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BMC Public Health. 2018 Jan 29;18(1):189. doi: 10.1186/s12889-018-5042-4.

Tools for a systematic appraisal of integrated community-based approaches to prevent childhood obesity.

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Department of Health Sciences, VU University of Amsterdam, De Boelelaan 1085, 1081HV, Amsterdam, The Netherlands.
Department of Health Sciences, VU University of Amsterdam, De Boelelaan 1085, 1081HV, Amsterdam, The Netherlands.
EPODE International Network, 109-111 Rue Royale, 1000, Brussels, Belgium.



Evaluation and monitoring methods are often unable to identify crucial elements of success or failure of integrated community-wide approaches aiming to tackle childhood overweight and obesity, yet difficult to determine in complex programmes. Therefore, we aimed to systematically appraise strengths and weaknesses of such programmes and to assess the usefulness of the appraisal tools used.


To identify strengths and weaknesses of the integrated community-based approaches two tools were used: the Good Practice Appraisal tool for obesity prevention programmes, projects, initiatives and intervention (GPAT), a self-administered questionnaire developed by the WHO; and the OPEN tool, a structured list of questions based on the EPODE theory, to assist face-to-face interviews with the principle programme coordinators. The strengths and weaknesses of these tools were assessed with regard to practicalities, quality of acquired data and the appraisal process, criteria and scoring.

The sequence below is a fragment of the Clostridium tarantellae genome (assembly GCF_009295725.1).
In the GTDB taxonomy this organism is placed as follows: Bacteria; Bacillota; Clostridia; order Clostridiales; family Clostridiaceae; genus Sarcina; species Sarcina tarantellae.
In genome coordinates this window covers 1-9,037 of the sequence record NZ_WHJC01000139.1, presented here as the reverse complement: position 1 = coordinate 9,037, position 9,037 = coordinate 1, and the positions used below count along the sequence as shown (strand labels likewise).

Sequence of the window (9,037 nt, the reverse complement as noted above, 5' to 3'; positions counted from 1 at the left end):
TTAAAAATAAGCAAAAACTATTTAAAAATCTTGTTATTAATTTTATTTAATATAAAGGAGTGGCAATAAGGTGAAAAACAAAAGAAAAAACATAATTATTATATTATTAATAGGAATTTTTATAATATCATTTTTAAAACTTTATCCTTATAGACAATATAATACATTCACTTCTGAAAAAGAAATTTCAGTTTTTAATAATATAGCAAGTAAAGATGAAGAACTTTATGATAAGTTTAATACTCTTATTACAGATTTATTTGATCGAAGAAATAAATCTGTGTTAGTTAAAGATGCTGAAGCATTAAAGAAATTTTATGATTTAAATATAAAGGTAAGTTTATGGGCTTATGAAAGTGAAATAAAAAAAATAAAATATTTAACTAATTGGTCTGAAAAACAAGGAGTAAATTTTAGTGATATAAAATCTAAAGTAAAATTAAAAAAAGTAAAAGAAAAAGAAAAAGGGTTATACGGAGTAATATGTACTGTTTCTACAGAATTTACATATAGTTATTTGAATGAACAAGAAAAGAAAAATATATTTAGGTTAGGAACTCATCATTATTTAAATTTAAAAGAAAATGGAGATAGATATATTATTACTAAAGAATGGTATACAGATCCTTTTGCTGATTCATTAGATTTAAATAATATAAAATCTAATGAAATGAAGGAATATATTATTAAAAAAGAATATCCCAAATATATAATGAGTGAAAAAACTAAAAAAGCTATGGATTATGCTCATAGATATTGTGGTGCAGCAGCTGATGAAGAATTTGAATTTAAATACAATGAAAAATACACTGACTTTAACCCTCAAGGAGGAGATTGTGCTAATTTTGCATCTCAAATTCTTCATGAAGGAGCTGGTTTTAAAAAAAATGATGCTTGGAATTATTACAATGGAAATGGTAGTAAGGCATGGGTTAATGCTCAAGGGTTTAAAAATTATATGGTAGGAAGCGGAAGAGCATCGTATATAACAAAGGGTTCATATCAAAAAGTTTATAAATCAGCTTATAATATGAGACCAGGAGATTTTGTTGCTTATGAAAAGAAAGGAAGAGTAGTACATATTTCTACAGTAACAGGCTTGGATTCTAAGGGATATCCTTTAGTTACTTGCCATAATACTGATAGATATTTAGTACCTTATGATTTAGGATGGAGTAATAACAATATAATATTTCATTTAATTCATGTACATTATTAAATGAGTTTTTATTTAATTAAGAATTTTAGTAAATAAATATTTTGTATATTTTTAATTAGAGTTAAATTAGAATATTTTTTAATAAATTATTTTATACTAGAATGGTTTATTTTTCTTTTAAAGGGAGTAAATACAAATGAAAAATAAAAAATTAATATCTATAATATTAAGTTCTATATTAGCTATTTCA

Several strengths and weaknesses were identified in all the assessed integrated community-based approaches, different for each of them. The GPAT provided information mostly on intervention elements whereas through the OPEN tool information on both the programme and intervention levels were acquired.


Large variability between integrated community-wide approaches preventing childhood obesity in the European region was identified and therefore each of them has different needs. Both tools used in combination seem to facilitate comprehensive assessment of integrated community-wide approaches in a systematic manner, which is rarely conducted. Nonetheless, the tools should be improved in line to their limitations as recommended in this manuscript.


Community; Epode; Evaluation; Good practice appraisal tool; Obesity prevention; Programmes

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